Perhaps hoping the American driver isn’t steeped in automotive history, Subaru has gone all in on safety. Its EyeSight Driver Assist Technology, a standard feature on every model, is an electronic Big Brother that subtly, and sometimes aggressively, discourages drivers from doing anything stupid.
Ford Motor Co. tried something similar during the 1956 model year. Its Lifeguard System protected drivers from being speared by the steering column or tossed out of the car by a sprung door latch during a crash. Seat belts, standard equipment in airliners but seldom seen in cars, were available for an additional $16. Chevrolet ate Ford’s lunch that year.
Subaru, meanwhile, is loading its cars with advanced safety equipment that is optional, or even unavailable, in more expensive vehicles. Our latest test car, a 2019 Subaru Forester Touring, came with the whole package.
Standard in all Subarus is the EyeSight system. It “monitors traffic movement, optimizes cruise control, and warns you when you’re swaying outside your lane,” according to Subaru. “The Automatic Pre-Collision Braking Feature can even apply full braking force and bring you to a complete stop in emergency situations.” But that’s not all. Our test car’s standard-equipment list included blind-spot detection, rear cross-traffic alert and the DriverFocus distraction mitigation system — “like having an attentive co-pilot along for the ride, available to give a helpful alert if the driver becomes distracted or drowsy.”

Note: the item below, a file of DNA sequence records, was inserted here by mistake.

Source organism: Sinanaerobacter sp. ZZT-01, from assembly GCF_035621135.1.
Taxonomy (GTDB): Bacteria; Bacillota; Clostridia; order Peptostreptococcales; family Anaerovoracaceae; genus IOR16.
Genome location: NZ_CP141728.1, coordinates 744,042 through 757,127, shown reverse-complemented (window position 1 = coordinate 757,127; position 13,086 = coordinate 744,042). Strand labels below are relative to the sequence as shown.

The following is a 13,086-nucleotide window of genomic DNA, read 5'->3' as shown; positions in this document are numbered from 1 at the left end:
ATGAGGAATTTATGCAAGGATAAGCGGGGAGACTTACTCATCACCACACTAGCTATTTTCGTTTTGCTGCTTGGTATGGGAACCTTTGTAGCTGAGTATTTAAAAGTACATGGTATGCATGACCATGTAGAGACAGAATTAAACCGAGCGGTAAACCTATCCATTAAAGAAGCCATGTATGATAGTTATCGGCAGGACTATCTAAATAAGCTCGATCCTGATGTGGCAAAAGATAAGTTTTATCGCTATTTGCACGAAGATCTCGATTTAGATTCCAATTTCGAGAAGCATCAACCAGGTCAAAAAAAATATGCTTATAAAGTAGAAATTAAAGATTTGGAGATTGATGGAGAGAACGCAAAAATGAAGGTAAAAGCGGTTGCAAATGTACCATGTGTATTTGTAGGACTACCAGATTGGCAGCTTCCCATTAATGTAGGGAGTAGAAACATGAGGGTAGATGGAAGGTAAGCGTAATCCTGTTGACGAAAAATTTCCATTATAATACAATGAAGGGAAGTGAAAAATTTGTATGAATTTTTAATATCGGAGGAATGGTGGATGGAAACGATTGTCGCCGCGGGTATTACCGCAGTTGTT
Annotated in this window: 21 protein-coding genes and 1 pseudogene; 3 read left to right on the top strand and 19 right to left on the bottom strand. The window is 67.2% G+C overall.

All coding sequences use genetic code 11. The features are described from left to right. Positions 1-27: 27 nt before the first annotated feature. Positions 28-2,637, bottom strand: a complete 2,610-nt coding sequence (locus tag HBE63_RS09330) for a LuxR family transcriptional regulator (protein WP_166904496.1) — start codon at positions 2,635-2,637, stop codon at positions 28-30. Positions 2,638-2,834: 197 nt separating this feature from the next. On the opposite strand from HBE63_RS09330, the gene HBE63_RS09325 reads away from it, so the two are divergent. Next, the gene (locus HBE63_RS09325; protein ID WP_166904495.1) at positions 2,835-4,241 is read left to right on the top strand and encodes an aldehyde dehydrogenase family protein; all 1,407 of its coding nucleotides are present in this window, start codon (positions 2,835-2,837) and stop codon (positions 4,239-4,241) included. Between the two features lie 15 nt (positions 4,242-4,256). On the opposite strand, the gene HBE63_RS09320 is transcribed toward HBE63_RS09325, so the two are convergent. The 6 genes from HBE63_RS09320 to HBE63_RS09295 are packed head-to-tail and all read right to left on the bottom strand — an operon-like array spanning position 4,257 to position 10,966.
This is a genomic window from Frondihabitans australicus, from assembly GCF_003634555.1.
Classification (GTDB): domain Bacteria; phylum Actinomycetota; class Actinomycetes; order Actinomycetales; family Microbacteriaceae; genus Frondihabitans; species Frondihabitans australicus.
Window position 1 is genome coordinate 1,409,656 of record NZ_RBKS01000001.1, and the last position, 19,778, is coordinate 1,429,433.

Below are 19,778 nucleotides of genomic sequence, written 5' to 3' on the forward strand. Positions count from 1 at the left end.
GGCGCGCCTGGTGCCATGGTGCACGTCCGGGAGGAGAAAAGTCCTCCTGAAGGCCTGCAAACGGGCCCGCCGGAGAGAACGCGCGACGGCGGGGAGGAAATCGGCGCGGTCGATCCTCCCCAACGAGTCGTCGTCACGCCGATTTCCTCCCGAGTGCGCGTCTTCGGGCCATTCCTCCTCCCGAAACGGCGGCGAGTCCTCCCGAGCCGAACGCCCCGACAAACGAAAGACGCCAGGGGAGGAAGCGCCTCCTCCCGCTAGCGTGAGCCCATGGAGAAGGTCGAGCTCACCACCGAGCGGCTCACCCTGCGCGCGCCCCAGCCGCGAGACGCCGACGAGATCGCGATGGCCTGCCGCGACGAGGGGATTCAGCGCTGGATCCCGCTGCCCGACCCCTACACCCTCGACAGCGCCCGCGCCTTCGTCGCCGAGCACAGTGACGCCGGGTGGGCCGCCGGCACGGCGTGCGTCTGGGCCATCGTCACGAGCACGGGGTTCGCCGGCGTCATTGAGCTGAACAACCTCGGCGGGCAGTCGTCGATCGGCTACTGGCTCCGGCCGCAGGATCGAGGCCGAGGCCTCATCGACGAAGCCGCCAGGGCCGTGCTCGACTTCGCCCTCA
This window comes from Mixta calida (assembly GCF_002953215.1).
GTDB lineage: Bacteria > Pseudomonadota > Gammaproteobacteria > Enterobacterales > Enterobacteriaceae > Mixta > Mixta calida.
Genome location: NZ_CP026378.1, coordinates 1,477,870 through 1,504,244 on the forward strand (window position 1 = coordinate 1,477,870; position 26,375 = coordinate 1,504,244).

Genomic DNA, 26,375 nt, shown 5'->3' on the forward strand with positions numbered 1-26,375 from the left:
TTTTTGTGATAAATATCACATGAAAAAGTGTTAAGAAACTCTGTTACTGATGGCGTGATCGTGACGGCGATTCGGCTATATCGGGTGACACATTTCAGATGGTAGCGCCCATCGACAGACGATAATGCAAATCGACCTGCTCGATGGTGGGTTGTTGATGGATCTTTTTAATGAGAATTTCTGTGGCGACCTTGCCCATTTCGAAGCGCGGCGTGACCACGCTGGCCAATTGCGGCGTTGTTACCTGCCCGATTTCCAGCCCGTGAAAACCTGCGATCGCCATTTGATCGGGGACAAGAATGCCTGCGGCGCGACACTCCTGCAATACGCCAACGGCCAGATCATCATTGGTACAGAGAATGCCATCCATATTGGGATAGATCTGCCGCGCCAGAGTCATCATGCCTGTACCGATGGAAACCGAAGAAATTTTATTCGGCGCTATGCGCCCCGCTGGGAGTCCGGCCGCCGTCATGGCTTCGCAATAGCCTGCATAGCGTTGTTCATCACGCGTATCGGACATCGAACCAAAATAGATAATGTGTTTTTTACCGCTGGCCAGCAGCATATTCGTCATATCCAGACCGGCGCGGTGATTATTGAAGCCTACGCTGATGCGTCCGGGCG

In wake of multiple tragic crashes recently that took the lives of school children trying to board buses, with distracted driving a likely culprit, distraction-mitigation technology has more than the usual appeal.
Behind the wheel of our Forester, we received a few driver-distraction warnings, which we frankly appreciated. Less welcome was the Lane Keep Assist, which nudged the car away from the white or yellow solid lines on the highway. Driving on the Saw Mill Parkway in New York, which is quite narrow in places, we turned this system off to make sure we didn’t get nudged into the side of another car.
The 2018 Forester was rated a Top Safety Pick by the Insurance Institute for Highway Safety, which also gave the 2018 model top scores for frontal crash prevention, “with optional equipment.”
But what of its driving qualities? Well, all things considered, we’d rather drive a Mazda CX-5, the most engaging of the compact SUVs, or a Honda CR-V. The 2019 Forester didn’t seem to transmit as much road feel to the driver as past Foresters did. However, the Forester rides smoothly and quietly, and is roomier than many in its class.
Another of the Forester’s strong suits is its fuel economy: 26 mpg city, 33 highway, with the only available engine-transmission combination — the 182-horsepower boxer Four and continuously variable automatic gearbox.
Compact, right-sized SUVs are hot these days, and there are plenty of alternatives — notably, the CX-5, CR-V, Toyota RAV-4 and Ford Escape. In the last three years, more than half a million Foresters have been sold in the U.S. market.
2019 Subaru Forester Touring AWD
Engine: 2.5-liter horizontally opposed (boxer) Four, 182 horsepower, 176 lb.-ft. torque
Transmission: Lineartronic continuously variable automatic
Weight: 3,588 lb.
Suspension: 4-wheel independent
Ground clearance: 8.7 in.
Wheels: 18×7-in. alloy, black, with machine finish
Tires: 225/55R18 H all-season
Seating capacity: 5
Luggage capacity: 33 cu. ft.
Maximum cargo capacity: 70.9 cu. ft.
Maximum towing capacity: 1,500 lb.
Fuel capacity: 16.6 gal.
Fuel economy: 26 mpg city, 33 mpg highway
Fuel type: regular unleaded gasoline
Steven Macoy (firstname.lastname@example.org) is a longtime car enthusiast and full-time editor who lives in Bethel, Conn.